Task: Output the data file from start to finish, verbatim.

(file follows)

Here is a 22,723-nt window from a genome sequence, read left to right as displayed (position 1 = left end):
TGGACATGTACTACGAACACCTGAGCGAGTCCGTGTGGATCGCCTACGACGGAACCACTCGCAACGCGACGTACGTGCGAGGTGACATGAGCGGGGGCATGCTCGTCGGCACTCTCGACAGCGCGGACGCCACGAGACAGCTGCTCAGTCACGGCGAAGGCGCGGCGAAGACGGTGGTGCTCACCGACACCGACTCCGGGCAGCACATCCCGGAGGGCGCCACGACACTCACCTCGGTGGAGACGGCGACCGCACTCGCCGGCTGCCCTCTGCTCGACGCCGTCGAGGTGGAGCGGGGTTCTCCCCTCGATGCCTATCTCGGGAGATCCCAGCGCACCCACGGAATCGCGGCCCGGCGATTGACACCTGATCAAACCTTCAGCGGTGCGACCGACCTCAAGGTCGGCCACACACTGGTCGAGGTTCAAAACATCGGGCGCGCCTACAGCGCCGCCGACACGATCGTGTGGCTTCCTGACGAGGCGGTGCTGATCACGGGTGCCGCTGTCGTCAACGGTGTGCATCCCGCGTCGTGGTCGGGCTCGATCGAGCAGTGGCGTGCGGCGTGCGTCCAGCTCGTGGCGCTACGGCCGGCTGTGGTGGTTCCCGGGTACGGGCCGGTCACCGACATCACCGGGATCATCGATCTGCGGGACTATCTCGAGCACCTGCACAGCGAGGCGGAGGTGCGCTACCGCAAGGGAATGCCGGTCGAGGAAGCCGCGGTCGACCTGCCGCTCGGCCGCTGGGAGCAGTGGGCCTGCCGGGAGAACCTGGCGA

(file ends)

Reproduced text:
Here is a 22,723-nt window from a genome sequence, read left to right as displayed (position 1 = left end):
TGGACATGTACTACGAACACCTGAGCGAGTCCGTGTGGATCGCCTACGACGGAACCACTCGCAACGCGACGTACGTGCGAGGTGACATGAGCGGGGGCATGCTCGTCGGCACTCTCGACAGCGCGGACGCCACGAGACAGCTGCTCAGTCACGGCGAAGGCGCGGCGAAGACGGTGGTGCTCACCGACACCGACTCCGGGCAGCACATCCCGGAGGGCGCCACGACACTCACCTCGGTGGAGACGGCGACCGCACTCGCCGGCTGCCCTCTGCTCGACGCCGTCGAGGTGGAGCGGGGTTCTCCCCTCGATGCCTATCTCGGGAGATCCCAGCGCACCCACGGAATCGCGGCCCGGCGATTGACACCTGATCAAACCTTCAGCGGTGCGACCGACCTCAAGGTCGGCCACACACTGGTCGAGGTTCAAAACATCGGGCGCGCCTACAGCGCCGCCGACACGATCGTGTGGCTTCCTGACGAGGCGGTGCTGATCACGGGTGCCGCTGTCGTCAACGGTGTGCATCCCGCGTCGTGGTCGGGCTCGATCGAGCAGTGGCGTGCGGCGTGCGTCCAGCTCGTGGCGCTACGGCCGGCTGTGGTGGTTCCCGGGTACGGGCCGGTCACCGACATCACCGGGATCATCGATCTGCGGGACTATCTCGAGCACCTGCACAGCGAGGCGGAGGTGCGCTACCGCAAGGGAATGCCGGTCGAGGAAGCCGCGGTCGACCTGCCGCTCGGCCGCTGGGAGCAGTGGGCCTGCCGGGAGAACCTGGCGA